"The result is in line with our milestone that we would receive additional volume production orders for photovoltaic manufacturing," stated Chuck Kim, AVACO's VP & GM, business development. "It is a major production win and a validation of our proven production technology.”

Leveraging the experience and strength in the mass production industry, AVACO surges at an accelerating pace during the past 24 months in the U.S. market development. AVACO expands its service to meet customers with contract manufacturing needs as well as custom designs in the U.S. Overall, the company has validated its technological capabilities with flexible services in the market with proven reliability, resulting in superior performance and further positioning itself as the technology of choice for leading edge automated manufacturing.

“Our core technology strengthens and broadens our offering of competency, enabling AVACO to continue to serve our customers with innovative and leading-edge solutions for thin film manufacturing challenges,” said Kim. 

AVACO is pleased to announce the participation in the Society of Vacuum Coater, 2015 SVC Techcon Exhibit, April 28 ~ 29, 2015 at Santa Clara Convention Center, Santa Clara, CA. For more information please visit us at our Booth #912, 2015 SVC Techcon Exhibit. Additional information can be found at our website at

AVACO Introduces New ALD Process System for Solar Cell:

Thursday, May 29, 2014

Applied Materials Enables Cost-Effective Vertical Integration of 3D Chips by PVD

As reported by Applied Materials: SANTA CLARA, Calif., May 28, 2014 - Applied Materials, Inc. today introduced the Endura® VenturaTM PVD system that helps customers reduce the cost of fabricating smaller, lower power, high-performance integrated 3D chips. The system incorporates Applied's latest innovations to its industry-leading PVD technology that enables the deposition of thin, continuous barrier and seed layers in through-silicon-vias (TSVs). Demonstrating Applied's precision materials engineering expertise, the Ventura system also uniquely supports the use of titanium in volume production as an alternate barrier material for lower cost. With the launch of the Ventura system, Applied is expanding its comprehensive toolset for wafer level packaging (WLP) applications, including TSVs, redistribution layer (RDL) and Bump.
"Ventura provides a less expensive barrier for copper, as well as the copper seed layer necessary for the subsequent through copper plating process itself. Typical copper interconnects on-chip are very very small -- on the order of 50 nanometers -- but TSVs are much larger -- on the order of 50 microns. Ventura can safely address aspect rations of TSVs ranging from typical TSVs today of 5-to-1 to those of the future of 10-, 11-, and even 12-to-1 aspect ratios. The Ventura tool can also handle traditional tantalum liners for TSVs as well as the more cost-effective titanium TSV liners, before depositing the copper seeds for the eventual polished interconnect itself. Applied materials also claims twice the throughput of competing PVD interconnect tools, and says it has already shipped 30 Ventura chambers in the last 18 months" (Source EE Times)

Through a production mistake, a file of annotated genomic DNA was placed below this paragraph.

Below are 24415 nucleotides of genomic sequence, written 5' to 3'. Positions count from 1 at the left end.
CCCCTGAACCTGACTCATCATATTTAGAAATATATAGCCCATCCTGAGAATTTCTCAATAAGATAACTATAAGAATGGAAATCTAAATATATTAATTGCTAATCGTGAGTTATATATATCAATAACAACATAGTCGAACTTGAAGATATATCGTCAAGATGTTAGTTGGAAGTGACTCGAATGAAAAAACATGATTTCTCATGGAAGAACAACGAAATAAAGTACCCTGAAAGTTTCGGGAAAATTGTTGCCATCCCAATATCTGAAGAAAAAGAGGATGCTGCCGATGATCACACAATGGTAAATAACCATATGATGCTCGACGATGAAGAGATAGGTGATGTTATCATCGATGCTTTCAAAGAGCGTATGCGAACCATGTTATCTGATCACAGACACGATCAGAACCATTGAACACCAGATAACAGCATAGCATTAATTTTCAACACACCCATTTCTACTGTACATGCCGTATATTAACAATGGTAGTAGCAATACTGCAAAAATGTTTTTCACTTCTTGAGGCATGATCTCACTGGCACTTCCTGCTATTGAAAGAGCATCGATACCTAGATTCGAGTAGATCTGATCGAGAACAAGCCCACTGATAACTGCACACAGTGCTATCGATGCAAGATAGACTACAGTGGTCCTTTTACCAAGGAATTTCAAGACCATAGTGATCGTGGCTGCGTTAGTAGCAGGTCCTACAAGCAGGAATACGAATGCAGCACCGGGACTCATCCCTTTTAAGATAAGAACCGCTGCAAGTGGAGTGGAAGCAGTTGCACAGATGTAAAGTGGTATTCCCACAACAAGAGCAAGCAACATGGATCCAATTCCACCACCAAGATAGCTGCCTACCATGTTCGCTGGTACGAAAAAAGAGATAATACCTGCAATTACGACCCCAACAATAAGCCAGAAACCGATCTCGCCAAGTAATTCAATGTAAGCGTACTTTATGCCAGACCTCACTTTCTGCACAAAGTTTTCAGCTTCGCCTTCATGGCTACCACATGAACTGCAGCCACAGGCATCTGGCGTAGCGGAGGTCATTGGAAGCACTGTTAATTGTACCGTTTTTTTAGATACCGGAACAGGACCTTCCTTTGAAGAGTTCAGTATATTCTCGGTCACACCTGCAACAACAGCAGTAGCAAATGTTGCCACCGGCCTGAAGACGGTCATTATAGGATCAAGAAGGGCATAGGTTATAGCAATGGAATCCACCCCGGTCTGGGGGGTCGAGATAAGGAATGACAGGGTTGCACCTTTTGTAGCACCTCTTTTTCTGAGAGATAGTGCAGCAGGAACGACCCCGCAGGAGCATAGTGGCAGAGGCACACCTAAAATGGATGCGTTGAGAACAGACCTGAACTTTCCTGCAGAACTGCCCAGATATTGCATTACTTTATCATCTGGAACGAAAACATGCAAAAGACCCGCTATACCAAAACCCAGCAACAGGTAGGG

TSVs are a critical technology for vertically fabricating smaller and lower power future mobile and high-bandwidth devices. Vias are short vertical interconnects that pass through the silicon wafer, connecting the active side of the device to the back side of the die, providing the shortest interconnect path between multiple chips. Integrating 3D stacked devices requires greater than 10:1 aspect ratio TSV interconnect structures to be metallized with copper. The new Ventura tool solves this challenge with innovations in materials and deposition technology to manufacture TSVs more cost-effectively than previous industry solutions.

Applied Materials' Sesh Ramaswami discusses the fundamentals of advanced packaging and the revolutionary impact this technology is having on the gadgets we buy and the cloud infrastructure that makes mobility work. ( 
"Building on 15 years of leadership in copper interconnect technology, the Ventura system enables fabrication of robust high-aspect ratio TSVs, with up to 50 percent barrier seed cost savings compared to copper interconnect PVD systems," said Dr. Sundar Ramamurthy, vice president and general manager of Metal Deposition Products at Applied Materials. "These innovations deliver a higher-performance and more functional, yet, compact chip package with less power consumption to meet leading-edge computing needs. Customers are realizing the benefits of this new PVD system and are qualifying it for volume manufacturing."
Supporting the manufacture of high-yielding 3D chips, the Ventura system introduces advances in ionized PVD technology that assure the integrity of the barrier and seed layers that are critical to superior gap-fill and interconnect reliability. These developments significantly improve ion directionality to enable the deposition of thin, continuous and uniform metal layers deep into the vias to achieve the void-free fill necessary for robust TSVs. With the improvement in directionality, higher deposition rates can be achieved, while the amount of barrier and seed material needed can be reduced. These attributes of the Ventura system and the adoption of titanium as an alternate barrier are expected to improve device reliability and reduce the overall cost of ownership for TSV metallization.